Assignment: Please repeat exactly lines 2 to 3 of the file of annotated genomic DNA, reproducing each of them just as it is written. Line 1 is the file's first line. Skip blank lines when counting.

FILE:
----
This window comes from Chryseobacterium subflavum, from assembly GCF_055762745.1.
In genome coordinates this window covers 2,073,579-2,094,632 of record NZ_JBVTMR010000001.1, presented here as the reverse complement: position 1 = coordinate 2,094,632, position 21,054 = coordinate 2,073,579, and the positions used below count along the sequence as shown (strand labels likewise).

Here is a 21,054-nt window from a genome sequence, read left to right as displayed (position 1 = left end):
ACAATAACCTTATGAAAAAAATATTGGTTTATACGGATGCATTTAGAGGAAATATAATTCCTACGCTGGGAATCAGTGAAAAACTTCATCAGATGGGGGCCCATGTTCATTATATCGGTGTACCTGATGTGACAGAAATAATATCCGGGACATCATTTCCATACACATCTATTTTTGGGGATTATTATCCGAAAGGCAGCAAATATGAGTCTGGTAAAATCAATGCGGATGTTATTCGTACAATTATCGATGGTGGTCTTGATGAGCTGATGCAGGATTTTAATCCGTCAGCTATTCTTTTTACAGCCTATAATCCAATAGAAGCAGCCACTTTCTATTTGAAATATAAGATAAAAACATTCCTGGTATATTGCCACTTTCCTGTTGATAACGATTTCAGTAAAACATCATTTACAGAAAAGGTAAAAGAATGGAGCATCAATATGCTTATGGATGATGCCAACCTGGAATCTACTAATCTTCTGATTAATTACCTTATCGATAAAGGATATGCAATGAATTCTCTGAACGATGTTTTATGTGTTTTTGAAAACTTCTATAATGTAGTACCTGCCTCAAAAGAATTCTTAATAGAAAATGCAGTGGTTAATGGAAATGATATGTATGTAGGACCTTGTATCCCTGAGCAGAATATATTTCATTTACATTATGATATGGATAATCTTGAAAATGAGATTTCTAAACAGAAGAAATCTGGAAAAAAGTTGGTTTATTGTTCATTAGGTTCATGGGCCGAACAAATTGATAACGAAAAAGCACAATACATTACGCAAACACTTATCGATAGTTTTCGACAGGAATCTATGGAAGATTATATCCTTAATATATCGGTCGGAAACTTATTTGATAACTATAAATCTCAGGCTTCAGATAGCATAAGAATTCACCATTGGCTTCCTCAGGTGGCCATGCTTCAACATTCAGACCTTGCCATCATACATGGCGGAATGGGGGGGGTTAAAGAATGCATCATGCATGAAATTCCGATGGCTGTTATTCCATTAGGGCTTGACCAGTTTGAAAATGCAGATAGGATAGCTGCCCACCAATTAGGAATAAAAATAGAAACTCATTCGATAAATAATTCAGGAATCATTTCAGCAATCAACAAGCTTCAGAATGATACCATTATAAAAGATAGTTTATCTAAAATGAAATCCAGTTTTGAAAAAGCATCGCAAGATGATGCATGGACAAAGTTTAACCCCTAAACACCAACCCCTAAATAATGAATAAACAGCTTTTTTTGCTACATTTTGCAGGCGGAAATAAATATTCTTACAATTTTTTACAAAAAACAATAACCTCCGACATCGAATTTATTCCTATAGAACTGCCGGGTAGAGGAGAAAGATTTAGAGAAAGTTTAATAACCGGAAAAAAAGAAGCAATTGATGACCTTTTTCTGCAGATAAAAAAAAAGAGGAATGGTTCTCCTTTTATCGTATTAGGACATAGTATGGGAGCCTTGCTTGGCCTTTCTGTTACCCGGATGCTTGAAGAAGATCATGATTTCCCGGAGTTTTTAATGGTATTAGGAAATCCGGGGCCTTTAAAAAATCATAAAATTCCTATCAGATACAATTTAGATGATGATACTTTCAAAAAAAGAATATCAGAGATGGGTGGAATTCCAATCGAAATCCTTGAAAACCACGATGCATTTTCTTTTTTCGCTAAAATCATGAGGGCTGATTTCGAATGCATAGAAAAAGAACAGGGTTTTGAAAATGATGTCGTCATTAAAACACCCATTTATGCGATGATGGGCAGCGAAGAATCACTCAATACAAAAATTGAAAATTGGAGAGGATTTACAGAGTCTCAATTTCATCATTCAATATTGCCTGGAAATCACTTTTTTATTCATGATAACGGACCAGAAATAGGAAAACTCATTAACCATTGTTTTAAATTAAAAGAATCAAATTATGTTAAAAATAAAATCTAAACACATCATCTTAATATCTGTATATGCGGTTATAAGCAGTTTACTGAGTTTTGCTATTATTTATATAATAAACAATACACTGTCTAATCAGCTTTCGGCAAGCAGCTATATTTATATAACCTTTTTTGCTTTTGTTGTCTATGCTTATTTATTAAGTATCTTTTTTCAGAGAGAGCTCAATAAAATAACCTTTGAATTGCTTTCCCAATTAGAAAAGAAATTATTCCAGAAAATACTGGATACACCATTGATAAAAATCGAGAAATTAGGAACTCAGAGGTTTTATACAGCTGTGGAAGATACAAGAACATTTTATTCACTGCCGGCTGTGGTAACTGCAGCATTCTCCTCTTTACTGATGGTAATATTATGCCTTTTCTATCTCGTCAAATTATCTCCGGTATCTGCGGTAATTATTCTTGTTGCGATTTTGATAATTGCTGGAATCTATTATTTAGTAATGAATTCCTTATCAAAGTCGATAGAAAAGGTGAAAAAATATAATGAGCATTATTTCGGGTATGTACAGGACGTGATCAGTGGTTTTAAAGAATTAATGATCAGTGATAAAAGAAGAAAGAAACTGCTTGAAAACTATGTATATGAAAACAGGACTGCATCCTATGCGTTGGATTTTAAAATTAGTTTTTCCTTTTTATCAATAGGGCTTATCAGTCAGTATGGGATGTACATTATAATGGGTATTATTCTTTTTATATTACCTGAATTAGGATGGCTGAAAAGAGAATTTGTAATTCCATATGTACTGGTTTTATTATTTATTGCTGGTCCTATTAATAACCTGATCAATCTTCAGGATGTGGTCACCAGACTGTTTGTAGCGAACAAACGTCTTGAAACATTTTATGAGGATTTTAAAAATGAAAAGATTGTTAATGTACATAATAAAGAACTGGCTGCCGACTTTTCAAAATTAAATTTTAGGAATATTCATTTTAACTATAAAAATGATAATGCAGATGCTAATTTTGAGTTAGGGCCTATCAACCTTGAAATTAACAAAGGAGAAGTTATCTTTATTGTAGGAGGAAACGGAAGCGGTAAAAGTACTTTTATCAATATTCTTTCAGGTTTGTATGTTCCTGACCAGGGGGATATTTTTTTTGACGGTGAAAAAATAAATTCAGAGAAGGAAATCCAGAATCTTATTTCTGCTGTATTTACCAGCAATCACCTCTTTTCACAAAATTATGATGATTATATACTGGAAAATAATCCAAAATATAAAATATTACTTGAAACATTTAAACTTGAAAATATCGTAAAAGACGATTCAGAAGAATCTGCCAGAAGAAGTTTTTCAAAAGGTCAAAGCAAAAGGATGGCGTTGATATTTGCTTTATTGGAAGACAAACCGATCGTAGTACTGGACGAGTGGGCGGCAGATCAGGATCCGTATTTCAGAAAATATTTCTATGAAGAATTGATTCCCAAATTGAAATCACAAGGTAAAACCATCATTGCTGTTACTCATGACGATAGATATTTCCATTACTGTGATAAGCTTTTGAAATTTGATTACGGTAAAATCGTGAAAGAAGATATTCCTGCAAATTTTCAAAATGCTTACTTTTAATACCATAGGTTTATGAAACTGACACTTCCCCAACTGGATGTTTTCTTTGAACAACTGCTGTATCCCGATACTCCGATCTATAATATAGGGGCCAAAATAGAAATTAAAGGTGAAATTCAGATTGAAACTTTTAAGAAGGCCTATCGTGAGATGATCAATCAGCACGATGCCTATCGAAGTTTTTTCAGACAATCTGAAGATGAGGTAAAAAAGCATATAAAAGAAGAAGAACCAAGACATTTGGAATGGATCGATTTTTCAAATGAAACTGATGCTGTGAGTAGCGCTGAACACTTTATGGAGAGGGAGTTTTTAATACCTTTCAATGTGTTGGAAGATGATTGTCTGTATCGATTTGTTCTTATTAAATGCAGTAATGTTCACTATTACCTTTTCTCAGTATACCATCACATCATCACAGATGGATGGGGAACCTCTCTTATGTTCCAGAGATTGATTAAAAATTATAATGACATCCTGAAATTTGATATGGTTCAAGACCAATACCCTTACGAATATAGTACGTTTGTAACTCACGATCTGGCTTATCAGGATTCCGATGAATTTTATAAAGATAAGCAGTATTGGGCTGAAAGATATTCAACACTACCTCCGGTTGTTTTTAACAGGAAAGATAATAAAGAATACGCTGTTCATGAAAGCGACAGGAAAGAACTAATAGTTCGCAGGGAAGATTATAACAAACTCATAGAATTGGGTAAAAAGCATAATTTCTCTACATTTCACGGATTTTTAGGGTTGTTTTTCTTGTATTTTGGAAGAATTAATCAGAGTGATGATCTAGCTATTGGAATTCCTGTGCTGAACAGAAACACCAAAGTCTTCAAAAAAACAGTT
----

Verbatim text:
In genome coordinates this window covers 2,073,579-2,094,632 of record NZ_JBVTMR010000001.1, presented here as the reverse complement: position 1 = coordinate 2,094,632, position 21,054 = coordinate 2,073,579, and the positions used below count along the sequence as shown (strand labels likewise).

Here is a 21,054-nt window from a genome sequence, read left to right as displayed (position 1 = left end):